November 15-21, 2004: Ryan James Wilson and Cathleen Daly

week of November 15-21, 2004

Ryan James Wilson and Cathleen Daly

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Ryan James Wilson

Bio (auto)

I am a recent graduate of the University of Georgia Currently, I reside in Albany, Georgia, where I am the English department head at a private school I have previously been published in Skein and The MidSouth Review.

The following work is Copyright © 2004, and owned by Ryan James Wilson and may not be distributed or reprinted in any form whatsoever without written permission from the author.


Most contemporaries discuss closure
as if it were a sad girl everyone knows
has V.D who sits in the darkest corner
of some dive frequented by poets
Seated at the stained bar in the dim light,
clichés and platitudes drink Jack-and-Cokes
with their elbows familiarly on the counter,
each offering unwanted advice to the others
Meanwhile, at the most visible tables up front,
a group of grizzled old metaphors, among them
Rain and Road and Mirror, drink whiskey sours
and offer gravelly salutations to everyone coming in

before resuming their stories of lost grandeur But when I enter the bar, I move decidedly
toward the girl in the corner and begin a conversation,
ignoring the snickering and whispering behind me
And at the end of the night, I dance her around
the bar, her white dress whirling through smoky haze
and blue neon, her voluptuous body tantalizing some,
boring the tired eyes of others Then I lead her out

hand in hand into the moonlight,
letting people imagine they already know what
ending awaits deep in the darkness Of course, it is all to create

that momentary effect: smiling,
we both know I could never take her home.

Diet Life

Joanne could not make it to the party
this evening Last week, at the café,
between enumerating calories
and measuring spoonfuls of Sweet-n-Low,

she said she was going on a diet
the way someone might say he was going
to the hospital I imagined her
outside the double doors, starting at a

Richard Simmons bust, Jane Fonda stature,
with hungry eyes Of course, as she explained,
this was done in the interest of her health
and so she would look better in the nude
Tonight she called to inform me that her
diet life was such a success she could
not possibly risk coming out to eat
the fatty foods present at my parties
At once, I pictured her as Circe Myself and my guests transformed into pigs,
snuffling through the table of cold meats
and snorting past the finger sandwiches
So I hung up the phone
And, gathering attention, I offered
a toast: “Eat until logy, drink until
drunk, love until broken, and live until
death ” Then the party went on without her

Cathleen Daly


Cathleen Daly (Berkeley, California) writes poetry, experimental theater, and many little unintelligible notes to herself She has published poetry online and authored a chapbook of poetry titled “Ode to the Unhinged” The last play she wrote, “How to be a Secret Agent Girl as Seen on American Television and in Movies” won “Best of the San Francisco Fringe Festival” She likes long titles and has to restrain herself.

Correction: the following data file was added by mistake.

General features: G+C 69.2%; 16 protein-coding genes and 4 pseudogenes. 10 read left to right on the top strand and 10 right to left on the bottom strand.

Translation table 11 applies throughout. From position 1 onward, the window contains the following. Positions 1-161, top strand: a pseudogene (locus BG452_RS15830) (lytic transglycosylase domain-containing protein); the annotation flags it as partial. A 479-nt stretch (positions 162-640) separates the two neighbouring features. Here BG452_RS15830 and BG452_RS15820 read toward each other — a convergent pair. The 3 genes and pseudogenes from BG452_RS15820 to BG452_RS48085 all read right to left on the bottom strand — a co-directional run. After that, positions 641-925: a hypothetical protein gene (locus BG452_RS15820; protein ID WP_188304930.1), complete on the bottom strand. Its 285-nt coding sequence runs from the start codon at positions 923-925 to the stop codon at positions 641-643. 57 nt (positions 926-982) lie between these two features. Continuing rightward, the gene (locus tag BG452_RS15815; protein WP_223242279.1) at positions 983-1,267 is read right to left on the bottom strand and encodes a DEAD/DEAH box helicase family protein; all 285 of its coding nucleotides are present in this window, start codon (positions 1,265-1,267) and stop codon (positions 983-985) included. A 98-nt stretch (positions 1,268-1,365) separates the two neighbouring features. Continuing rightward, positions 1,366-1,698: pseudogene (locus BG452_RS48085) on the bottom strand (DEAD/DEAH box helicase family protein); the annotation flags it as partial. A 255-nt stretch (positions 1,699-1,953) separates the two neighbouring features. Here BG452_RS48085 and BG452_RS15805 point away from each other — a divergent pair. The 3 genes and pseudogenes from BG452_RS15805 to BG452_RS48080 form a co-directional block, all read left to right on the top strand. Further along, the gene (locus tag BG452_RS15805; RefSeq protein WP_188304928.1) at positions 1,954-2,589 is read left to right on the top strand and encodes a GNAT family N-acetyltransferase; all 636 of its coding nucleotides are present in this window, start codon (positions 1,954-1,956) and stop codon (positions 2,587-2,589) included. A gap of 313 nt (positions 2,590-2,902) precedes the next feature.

The following work is Copyright © 2004, and owned by Cathleen Daly and may not be distributed or reprinted in any form whatsoever without written permission from the author.

The Main Meat

your lips advertise the abundance of plums
coyly sitting in repose on your rubber-young face
I am a lush rainforest say your dark lashes
grazing your cheeks and when you
floated toward me like perfect church so
willing to house my lost and feral leanings
I thought Iíd swoon like condiments
ready to garnish the Big Roast
ready to adorn the Main Slab
but plum lips
blew sand-dead
stories into my heart
so softly you suckled your plums
gentle leeches you placed them
all over my body leaving
the bleeding time
those familiar holes
and trust trickling
in tired rust-red

America the Bent

banding together in grief we fell
for a chieftain and feathers atop
he strode harder than the callused
finger pads squeezing stone
rubble sifted for signs of life this heart tired of the pageantry,
of the body-count, drifted,
strayed from a multiple choice nation
pointed pencils pushing a, b, c, or d
down hard here was a test
the answers, clean little islands all those gray ovals had to be signposts
pebbles at least river-stones
eyes of the water, leading us home papa woodcutter betrayed us for his new one legs of timber he stalked duty
ax-cutting his children loose for
the mouth of the night to swallow only the moon-lit stones blink in regret

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